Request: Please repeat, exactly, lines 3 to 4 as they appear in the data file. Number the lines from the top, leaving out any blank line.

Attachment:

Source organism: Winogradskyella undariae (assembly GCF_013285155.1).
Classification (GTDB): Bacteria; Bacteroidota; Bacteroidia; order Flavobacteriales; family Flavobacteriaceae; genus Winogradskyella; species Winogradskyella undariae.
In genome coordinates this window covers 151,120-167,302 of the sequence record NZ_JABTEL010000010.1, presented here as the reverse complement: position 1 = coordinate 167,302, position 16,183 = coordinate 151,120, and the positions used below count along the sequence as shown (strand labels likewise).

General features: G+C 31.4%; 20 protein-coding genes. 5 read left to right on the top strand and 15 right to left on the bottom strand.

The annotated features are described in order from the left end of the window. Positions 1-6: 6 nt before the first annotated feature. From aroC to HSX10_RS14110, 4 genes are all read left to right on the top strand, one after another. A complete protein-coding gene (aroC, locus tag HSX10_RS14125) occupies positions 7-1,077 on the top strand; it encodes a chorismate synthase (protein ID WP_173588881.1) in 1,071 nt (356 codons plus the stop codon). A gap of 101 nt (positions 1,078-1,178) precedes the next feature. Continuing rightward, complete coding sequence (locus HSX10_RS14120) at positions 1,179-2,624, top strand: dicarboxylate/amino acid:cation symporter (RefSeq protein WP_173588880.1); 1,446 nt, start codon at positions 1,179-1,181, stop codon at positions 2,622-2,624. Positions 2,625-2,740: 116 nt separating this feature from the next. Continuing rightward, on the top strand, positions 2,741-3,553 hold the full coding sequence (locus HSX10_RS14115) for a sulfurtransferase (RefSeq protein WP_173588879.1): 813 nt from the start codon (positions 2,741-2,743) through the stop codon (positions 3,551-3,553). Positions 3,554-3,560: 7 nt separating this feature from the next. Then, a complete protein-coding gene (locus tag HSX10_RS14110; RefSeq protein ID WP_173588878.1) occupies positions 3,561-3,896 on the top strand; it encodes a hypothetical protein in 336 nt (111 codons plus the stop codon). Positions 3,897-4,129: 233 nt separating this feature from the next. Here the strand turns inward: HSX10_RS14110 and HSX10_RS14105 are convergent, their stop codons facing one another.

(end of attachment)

In genome coordinates this window covers 151,120-167,302 of the sequence record NZ_JABTEL010000010.1, presented here as the reverse complement: position 1 = coordinate 167,302, position 16,183 = coordinate 151,120, and the positions used below count along the sequence as shown (strand labels likewise).

General features: G+C 31.4%; 20 protein-coding genes. 5 read left to right on the top strand and 15 right to left on the bottom strand.